I can see how it’s very hard to separate the sinful action from the person. However, the action (even though not justified) is product of our sinful nature. We all fall short, but it’s displayed in different ways. Some people struggle with sexual sin, others struggle with worshiping money or even putting their security in their significant other. They are all some type of “missing the mark”. I once heard that us as humans look at sin like buildings downtown. We think some of them are taller than other, meaning they are worse than others. However, God’s perspective is from above. He only sees the rooftops of the buildings. They are all the same. They are all sin. We ought to take that perspective as well. After all, without God’s help we end up in the same boat. Being a Christian is a journey, not a destination; we cannot expect everyone to go at the same pace or have the same progress. We are all different and the only judge should be God.
“Above all, love each other deeply, because love covers over a multitude of sins (1 Peter 4:8).” If one of my friends was to come to me and ask for help with a sin problem my first reaction would be to first talk with them about their problem. I would tell that friend that I’m not going to judge them, but what I am going to do is help them to the best of my ability, or point them to someone else who would better at being able to help them. I think the hardest part about judging people is because we all grew up differently. Someone who grew up in a city will have very different experiences, style, personality, and worldview than someone who was raised in the country. I learned in my Youth Ministry class that two people the same age from the same area will have two different personalities and experiences, despite having so much in common. Because of stereotypes and different pasts it makes it easy for us to look at someone and make conclusions about them even without talking with that person. It’s hard to not look at someone and judge them for their appearance, mannerisms or stereotypes. Anytime I meet someone new I think of the verse from the book of Matthew “Do not judge, or you too will be judged. For in the same way you judge others, you will be judged, and with the measure you use, it will be measured to you (Matthew 7:1-2).” How are we to know who a person really is just by looking at them? “Kingdom people are called to love, not to act the part of God. Thus, judging others “is the forbidden evaluation of other persons.” It corrodes simple love (McKnight pg. 228).”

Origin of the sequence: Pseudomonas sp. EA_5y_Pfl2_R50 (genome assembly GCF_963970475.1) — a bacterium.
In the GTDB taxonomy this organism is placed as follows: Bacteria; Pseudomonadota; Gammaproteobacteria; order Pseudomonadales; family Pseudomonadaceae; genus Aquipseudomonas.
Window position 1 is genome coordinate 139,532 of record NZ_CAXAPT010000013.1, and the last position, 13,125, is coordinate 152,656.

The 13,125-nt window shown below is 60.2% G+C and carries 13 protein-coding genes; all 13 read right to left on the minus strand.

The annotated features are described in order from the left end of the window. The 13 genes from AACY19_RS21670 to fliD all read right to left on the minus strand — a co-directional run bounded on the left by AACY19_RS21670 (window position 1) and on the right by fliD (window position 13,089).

Our society has become one that reacts first, thinks second, and unfortunately most of the time that reaction is by condemning or judging. The prevalence of social media (or media in general) has given us the ability to instantly judge another’s actions or words without any consequences. Yes, it is in our sinful nature that we do find it easy to quickly pass judgement. However, as McKnight reminds us, we are warned that by judging others we are then “assuming the posture of God, not the posture of humans” (227). This should be a reminder to abstain from condemnation and judgement, whether it is a thought, a verbal action, or hiding behind a keyboard. McKnight’s statement is especially applicable when considering how to take a moral stand with love and respect. We can, and should, take a stand when it comes to issues that are unbiblical. However, the way we present ourselves and our opinions can be the making or breaking of how we are received. McKnight says that the “flipside of this posture of condemnation is love, humility, mercy and forgiveness” (227). I can think of many times when I heard someone preface a statement with “no offense, but….” Of course, the intent of the coming statement is to cause offense, or at least put the other person on guard. Our approach to a moral issue should not be prefaced with “no offense”, but rather simply brought with the attitude of humility and love. As the blog states, “when we model our lives after Jesus, we will treat everyone with respect regardless of our view of their lifestyle” (Long). We are living in a society that freely condemns and judges one another, even encourages it. It is our calling to be a light which embodies true respect and unconditional love, that we may be a representation of Christ’s unconditional love for us.